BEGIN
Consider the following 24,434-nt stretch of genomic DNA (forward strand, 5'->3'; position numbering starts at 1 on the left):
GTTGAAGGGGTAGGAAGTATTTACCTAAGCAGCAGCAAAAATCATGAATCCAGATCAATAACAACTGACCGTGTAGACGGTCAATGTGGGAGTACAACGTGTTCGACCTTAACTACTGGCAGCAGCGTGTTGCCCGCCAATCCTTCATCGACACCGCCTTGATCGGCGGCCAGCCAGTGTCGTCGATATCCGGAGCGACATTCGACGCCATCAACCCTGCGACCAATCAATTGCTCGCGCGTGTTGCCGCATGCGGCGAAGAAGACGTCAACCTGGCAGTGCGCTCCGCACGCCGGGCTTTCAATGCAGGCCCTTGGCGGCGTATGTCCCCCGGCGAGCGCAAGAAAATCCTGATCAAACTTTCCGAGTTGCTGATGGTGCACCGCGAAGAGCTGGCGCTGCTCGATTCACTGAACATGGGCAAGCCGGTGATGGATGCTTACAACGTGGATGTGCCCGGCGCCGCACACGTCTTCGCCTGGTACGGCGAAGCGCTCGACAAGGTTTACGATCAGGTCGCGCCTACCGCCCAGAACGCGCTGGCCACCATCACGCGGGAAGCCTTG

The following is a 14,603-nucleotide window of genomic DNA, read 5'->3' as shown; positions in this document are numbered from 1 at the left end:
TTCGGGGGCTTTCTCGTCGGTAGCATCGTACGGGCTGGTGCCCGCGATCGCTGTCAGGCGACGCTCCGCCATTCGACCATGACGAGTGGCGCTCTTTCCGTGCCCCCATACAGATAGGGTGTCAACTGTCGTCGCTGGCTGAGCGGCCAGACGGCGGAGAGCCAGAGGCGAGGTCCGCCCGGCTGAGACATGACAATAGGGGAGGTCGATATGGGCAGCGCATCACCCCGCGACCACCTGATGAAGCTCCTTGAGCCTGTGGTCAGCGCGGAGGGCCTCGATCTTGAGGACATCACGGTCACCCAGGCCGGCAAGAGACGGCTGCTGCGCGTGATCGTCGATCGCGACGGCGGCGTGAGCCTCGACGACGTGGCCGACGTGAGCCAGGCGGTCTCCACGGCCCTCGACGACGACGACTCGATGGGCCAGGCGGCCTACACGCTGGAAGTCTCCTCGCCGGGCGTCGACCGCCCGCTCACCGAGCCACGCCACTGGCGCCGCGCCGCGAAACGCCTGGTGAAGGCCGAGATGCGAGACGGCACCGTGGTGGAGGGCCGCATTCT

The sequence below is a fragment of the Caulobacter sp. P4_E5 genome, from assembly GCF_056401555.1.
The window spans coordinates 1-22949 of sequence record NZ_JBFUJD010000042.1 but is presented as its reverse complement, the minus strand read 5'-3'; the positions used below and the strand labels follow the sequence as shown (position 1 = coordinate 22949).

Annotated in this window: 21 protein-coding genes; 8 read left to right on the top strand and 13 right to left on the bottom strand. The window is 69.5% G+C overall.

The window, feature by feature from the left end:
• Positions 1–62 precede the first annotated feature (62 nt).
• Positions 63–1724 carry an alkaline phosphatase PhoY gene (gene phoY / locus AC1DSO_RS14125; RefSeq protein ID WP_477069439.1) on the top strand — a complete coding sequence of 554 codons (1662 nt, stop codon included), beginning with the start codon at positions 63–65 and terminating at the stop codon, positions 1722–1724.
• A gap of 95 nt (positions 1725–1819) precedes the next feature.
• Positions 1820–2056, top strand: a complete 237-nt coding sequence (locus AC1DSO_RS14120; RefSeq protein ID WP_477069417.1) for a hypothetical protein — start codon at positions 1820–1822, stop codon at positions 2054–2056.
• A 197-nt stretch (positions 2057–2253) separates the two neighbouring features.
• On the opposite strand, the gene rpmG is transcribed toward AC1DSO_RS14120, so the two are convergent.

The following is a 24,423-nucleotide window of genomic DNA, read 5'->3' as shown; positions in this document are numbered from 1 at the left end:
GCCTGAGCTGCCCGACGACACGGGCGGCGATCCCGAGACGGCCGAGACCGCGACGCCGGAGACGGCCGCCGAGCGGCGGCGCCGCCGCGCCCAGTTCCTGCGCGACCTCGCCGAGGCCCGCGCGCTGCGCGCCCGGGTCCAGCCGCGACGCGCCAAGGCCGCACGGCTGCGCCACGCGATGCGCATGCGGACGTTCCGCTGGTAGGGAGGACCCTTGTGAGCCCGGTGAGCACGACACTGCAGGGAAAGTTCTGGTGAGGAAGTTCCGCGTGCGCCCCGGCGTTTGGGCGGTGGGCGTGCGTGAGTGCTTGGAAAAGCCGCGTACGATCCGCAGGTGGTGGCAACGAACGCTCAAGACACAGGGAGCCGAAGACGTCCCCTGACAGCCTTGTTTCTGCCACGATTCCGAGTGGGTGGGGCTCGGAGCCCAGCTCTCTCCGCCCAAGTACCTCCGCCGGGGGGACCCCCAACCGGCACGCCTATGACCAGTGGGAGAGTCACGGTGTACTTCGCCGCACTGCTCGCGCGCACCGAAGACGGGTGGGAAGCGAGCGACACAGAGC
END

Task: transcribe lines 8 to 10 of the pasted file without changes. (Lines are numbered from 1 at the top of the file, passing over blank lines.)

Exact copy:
The window, feature by feature from the left end:
• Positions 1–62 precede the first annotated feature (62 nt).
• Positions 63–1724 carry an alkaline phosphatase PhoY gene (gene phoY / locus AC1DSO_RS14125; RefSeq protein ID WP_477069439.1) on the top strand — a complete coding sequence of 554 codons (1662 nt, stop codon included), beginning with the start codon at positions 63–65 and terminating at the stop codon, positions 1722–1724.